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Despite the Russian Federation having reaffirmed its membership in Council of Europe and having had its voting rights in the Parliamentary Assembly of the Council of Europe restored this summer, the situation of civil society and human rights in Russia has further deteriorated throughout 2019. At the same time, violations by the Russian Federation of international law have continued as regards the annexed Crimea and the situation in the east of Ukraine, contrary to decisions of inter-governmental organisations. The Board of the EU-Russia Civil Society is deeply concerned about the current developments and urges Russian authorities at all levels to fully adhere to Russia’s obligations as a member of the Council of Europe. The Board calls on the relevant bodies of the Council of Europe to use all possible means to ensure that Russia’s compliance with its obligations on human rights and rule of law substantially improves.

This year has seen a range of further worrying developments in Russia, marked with systematic violations of fundamental rights, including freedom of assembly, freedom of association, freedom of expression, freedom from arbitrary detention, freedom from torture, and the right to fair trial, among others, and the continued erosion of rule of law.

The human rights situation in the North Caucasus remains severe. Gross violations of human rights continue there, including unlawful persecution of LGBT people and human rights defenders. In February, Russian authorities remained silent as Igor Kochetkov, Programme Director of the Russian LGBT Network, was receiving death threats for having requested the Investigative Committee to investigate new repressions against LGBT people in Chechnya. Official investigation into the allegations of unlawful detention in secret prisons and torture of LGBT people has been ineffective and did not produce any results.[1] The Council of Europe’s Committee for the Prevention of Torture stated in March 2019 that the Russian government had failed to cooperate with the Committee on this subject.[2] In March, Oyub Titiev, director of the regional branch of Human Rights Centre “Memorial” in Grozny, was sentenced to four years in a penal colony settlement on trumped-up charges of drug possession in a process that was widely condemned as lacking fair trial guarantees.[3]

Similar tactics by the authorities of bringing fabricated charges with alleged and often absurd crimes have been used in a number of other cases across Russia aimed at stopping the work of NGOs and activists, intimidating them and humiliating them in the eyes of the public. Persecution of the head of Memorial Society’s branch in Karelia Yuri Dmitriev has caused the strongest protest in Russia and beyond.[4] A historian and researcher of the GULAG killing fields and sites of mass burial of victims of summary executions in the Stalin times, Dmitriev has received national and international recognition for his remarkable work over the past three decades. In December 2016, he was arrested and charged with child pornography. In April 2018, after 13 months in detention, Dmitriev was fully acquitted of this charge. Nevertheless, in June 2018 the Supreme Court of Karelia overturned the verdict and ordered a second trial. A new charge of molesting a child was brought against Dmitriev; he was re-arrested and has since been held in custody, as the slow-moving second trial proceeds. If convicted on these ridiculous and humiliating charges, Dmitriev faces a sentence of up to 15 years in a penal colony.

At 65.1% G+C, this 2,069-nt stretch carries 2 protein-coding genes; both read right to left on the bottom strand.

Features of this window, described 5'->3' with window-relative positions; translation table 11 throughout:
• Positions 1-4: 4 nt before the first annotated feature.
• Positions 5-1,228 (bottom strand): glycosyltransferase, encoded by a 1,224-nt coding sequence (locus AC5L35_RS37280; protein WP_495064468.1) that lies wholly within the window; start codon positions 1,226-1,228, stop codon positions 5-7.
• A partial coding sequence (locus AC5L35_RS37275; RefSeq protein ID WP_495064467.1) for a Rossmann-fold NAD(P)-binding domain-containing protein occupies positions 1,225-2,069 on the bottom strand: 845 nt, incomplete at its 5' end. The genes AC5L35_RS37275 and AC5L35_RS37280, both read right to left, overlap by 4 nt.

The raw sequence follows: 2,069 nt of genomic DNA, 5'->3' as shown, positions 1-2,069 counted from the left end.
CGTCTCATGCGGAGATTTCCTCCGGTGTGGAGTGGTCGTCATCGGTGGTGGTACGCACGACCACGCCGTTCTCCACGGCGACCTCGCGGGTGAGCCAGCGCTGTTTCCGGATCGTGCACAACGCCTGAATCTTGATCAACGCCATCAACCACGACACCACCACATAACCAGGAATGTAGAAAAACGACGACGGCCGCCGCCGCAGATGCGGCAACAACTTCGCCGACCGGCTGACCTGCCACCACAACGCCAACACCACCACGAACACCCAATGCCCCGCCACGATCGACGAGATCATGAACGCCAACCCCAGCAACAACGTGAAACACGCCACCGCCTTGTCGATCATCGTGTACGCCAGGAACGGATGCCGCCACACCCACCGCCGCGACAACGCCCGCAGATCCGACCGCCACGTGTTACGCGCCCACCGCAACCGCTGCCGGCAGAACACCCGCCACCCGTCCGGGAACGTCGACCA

More recently, the Perm branch of Memorial Society has been a target of unlawful persecution on absurd charges.[5] In August 2019, Perm Memorial co-organised an international search expedition to the village of Galyashor in the Perm region. Volunteers from Lithuania, Italy and Russia worked together to clean up the area around a memorial sign in the local cemetery in memory of special settlers from Lithuania and Poland who were deported to Galyashor between 1940 and 1950. Relatives of repressed victims of Stalinist terror were among the participants. During the expedition, police officers came to the camp and claimed that the participants were illegally occupying the territory and allegedly felling trees. The police opened two criminal cases on “Illegal tree felling” and “fictive registration of a foreign citizen” and an administrative case on “unauthorised occupation of forest land”. The expedition participants assert that they have not been engaged in the tree felling. Later, officials from the FSB, the Centre for Combatting Extremism, and the police held searches of the office of Memorial and the apartment of its director.